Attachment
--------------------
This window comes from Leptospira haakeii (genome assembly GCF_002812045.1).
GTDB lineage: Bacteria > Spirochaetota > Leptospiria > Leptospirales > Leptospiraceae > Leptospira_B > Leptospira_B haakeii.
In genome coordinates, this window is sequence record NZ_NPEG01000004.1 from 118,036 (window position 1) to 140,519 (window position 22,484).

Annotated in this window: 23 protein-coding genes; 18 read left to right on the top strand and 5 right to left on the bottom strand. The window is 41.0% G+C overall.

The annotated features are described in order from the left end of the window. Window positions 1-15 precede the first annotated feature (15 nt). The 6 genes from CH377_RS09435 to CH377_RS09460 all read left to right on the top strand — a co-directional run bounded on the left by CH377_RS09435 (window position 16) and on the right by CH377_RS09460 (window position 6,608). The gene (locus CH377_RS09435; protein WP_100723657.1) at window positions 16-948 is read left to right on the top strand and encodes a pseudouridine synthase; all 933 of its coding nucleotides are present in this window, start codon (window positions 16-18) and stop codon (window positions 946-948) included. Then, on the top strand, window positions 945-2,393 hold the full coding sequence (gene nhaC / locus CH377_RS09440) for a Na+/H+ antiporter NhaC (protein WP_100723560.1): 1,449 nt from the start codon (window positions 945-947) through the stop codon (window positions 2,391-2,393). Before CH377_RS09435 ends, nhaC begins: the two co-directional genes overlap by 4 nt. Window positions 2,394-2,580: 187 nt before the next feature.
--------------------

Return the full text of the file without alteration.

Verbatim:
This window comes from Leptospira haakeii (genome assembly GCF_002812045.1).
GTDB lineage: Bacteria > Spirochaetota > Leptospiria > Leptospirales > Leptospiraceae > Leptospira_B > Leptospira_B haakeii.
In genome coordinates, this window is sequence record NZ_NPEG01000004.1 from 118,036 (window position 1) to 140,519 (window position 22,484).

Annotated in this window: 23 protein-coding genes; 18 read left to right on the top strand and 5 right to left on the bottom strand. The window is 41.0% G+C overall.

The annotated features are described in order from the left end of the window. Window positions 1-15 precede the first annotated feature (15 nt). The 6 genes from CH377_RS09435 to CH377_RS09460 all read left to right on the top strand — a co-directional run bounded on the left by CH377_RS09435 (window position 16) and on the right by CH377_RS09460 (window position 6,608). The gene (locus CH377_RS09435; protein WP_100723657.1) at window positions 16-948 is read left to right on the top strand and encodes a pseudouridine synthase; all 933 of its coding nucleotides are present in this window, start codon (window positions 16-18) and stop codon (window positions 946-948) included. Then, on the top strand, window positions 945-2,393 hold the full coding sequence (gene nhaC / locus CH377_RS09440) for a Na+/H+ antiporter NhaC (protein WP_100723560.1): 1,449 nt from the start codon (window positions 945-947) through the stop codon (window positions 2,391-2,393). Before CH377_RS09435 ends, nhaC begins: the two co-directional genes overlap by 4 nt. Window positions 2,394-2,580: 187 nt before the next feature.